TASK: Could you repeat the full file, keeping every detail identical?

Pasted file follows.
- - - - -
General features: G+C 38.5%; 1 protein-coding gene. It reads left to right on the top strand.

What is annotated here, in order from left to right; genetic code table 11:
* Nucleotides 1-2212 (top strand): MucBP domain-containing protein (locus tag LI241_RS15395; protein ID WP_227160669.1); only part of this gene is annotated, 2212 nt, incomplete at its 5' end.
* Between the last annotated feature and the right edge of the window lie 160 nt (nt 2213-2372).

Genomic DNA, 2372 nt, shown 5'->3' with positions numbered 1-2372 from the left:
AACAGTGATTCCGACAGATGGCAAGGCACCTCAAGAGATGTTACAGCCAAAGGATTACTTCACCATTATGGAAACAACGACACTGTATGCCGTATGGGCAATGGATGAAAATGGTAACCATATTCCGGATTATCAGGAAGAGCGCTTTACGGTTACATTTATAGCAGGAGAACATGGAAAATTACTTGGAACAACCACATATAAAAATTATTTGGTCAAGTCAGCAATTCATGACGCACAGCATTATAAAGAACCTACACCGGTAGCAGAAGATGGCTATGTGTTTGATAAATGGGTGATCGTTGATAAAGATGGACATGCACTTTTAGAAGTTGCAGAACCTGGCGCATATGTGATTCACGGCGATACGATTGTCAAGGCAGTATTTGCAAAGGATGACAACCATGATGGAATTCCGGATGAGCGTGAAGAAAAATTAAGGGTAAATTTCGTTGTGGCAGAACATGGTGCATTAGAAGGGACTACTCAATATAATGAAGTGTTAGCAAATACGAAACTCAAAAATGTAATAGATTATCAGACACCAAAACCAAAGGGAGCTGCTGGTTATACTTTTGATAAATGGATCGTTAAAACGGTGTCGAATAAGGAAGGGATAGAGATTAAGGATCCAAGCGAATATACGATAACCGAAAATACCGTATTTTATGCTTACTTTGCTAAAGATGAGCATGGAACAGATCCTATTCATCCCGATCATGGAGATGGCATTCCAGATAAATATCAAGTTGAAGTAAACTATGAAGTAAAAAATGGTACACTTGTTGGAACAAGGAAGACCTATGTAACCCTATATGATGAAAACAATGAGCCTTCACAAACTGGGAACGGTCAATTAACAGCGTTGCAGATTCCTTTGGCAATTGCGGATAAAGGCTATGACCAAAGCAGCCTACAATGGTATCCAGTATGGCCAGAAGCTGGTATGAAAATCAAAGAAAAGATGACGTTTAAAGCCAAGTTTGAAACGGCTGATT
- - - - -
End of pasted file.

General features: G+C 38.5%; 1 protein-coding gene. It reads left to right on the top strand.

What is annotated here, in order from left to right; genetic code table 11:
* Nucleotides 1-2212 (top strand): MucBP domain-containing protein (locus tag LI241_RS15395; protein ID WP_227160669.1); only part of this gene is annotated, 2212 nt, incomplete at its 5' end.
* Between the last annotated feature and the right edge of the window lie 160 nt (nt 2213-2372).

Genomic DNA, 2372 nt, shown 5'->3' with positions numbered 1-2372 from the left:
AACAGTGATTCCGACAGATGGCAAGGCACCTCAAGAGATGTTACAGCCAAAGGATTACTTCACCATTATGGAAACAACGACACTGTATGCCGTATGGGCAATGGATGAAAATGGTAACCATATTCCGGATTATCAGGAAGAGCGCTTTACGGTTACATTTATAGCAGGAGAACATGGAAAATTACTTGGAACAACCACATATAAAAATTATTTGGTCAAGTCAGCAATTCATGACGCACAGCATTATAAAGAACCTACACCGGTAGCAGAAGATGGCTATGTGTTTGATAAATGGGTGATCGTTGATAAAGATGGACATGCACTTTTAGAAGTTGCAGAACCTGGCGCATATGTGATTCACGGCGATACGATTGTCAAGGCAGTATTTGCAAAGGATGACAACCATGATGGAATTCCGGATGAGCGTGAAGAAAAATTAAGGGTAAATTTCGTTGTGGCAGAACATGGTGCATTAGAAGGGACTACTCAATATAATGAAGTGTTAGCAAATACGAAACTCAAAAATGTAATAGATTATCAGACACCAAAACCAAAGGGAGCTGCTGGTTATACTTTTGATAAATGGATCGTTAAAACGGTGTCGAATAAGGAAGGGATAGAGATTAAGGATCCAAGCGAATATACGATAACCGAAAATACCGTATTTTATGCTTACTTTGCTAAAGATGAGCATGGAACAGATCCTATTCATCCCGATCATGGAGATGGCATTCCAGATAAATATCAAGTTGAAGTAAACTATGAAGTAAAAAATGGTACACTTGTTGGAACAAGGAAGACCTATGTAACCCTATATGATGAAAACAATGAGCCTTCACAAACTGGGAACGGTCAATTAACAGCGTTGCAGATTCCTTTGGCAATTGCGGATAAAGGCTATGACCAAAGCAGCCTACAATGGTATCCAGTATGGCCAGAAGCTGGTATGAAAATCAAAGAAAAGATGACGTTTAAAGCCAAGTTTGAAACGGCTGATT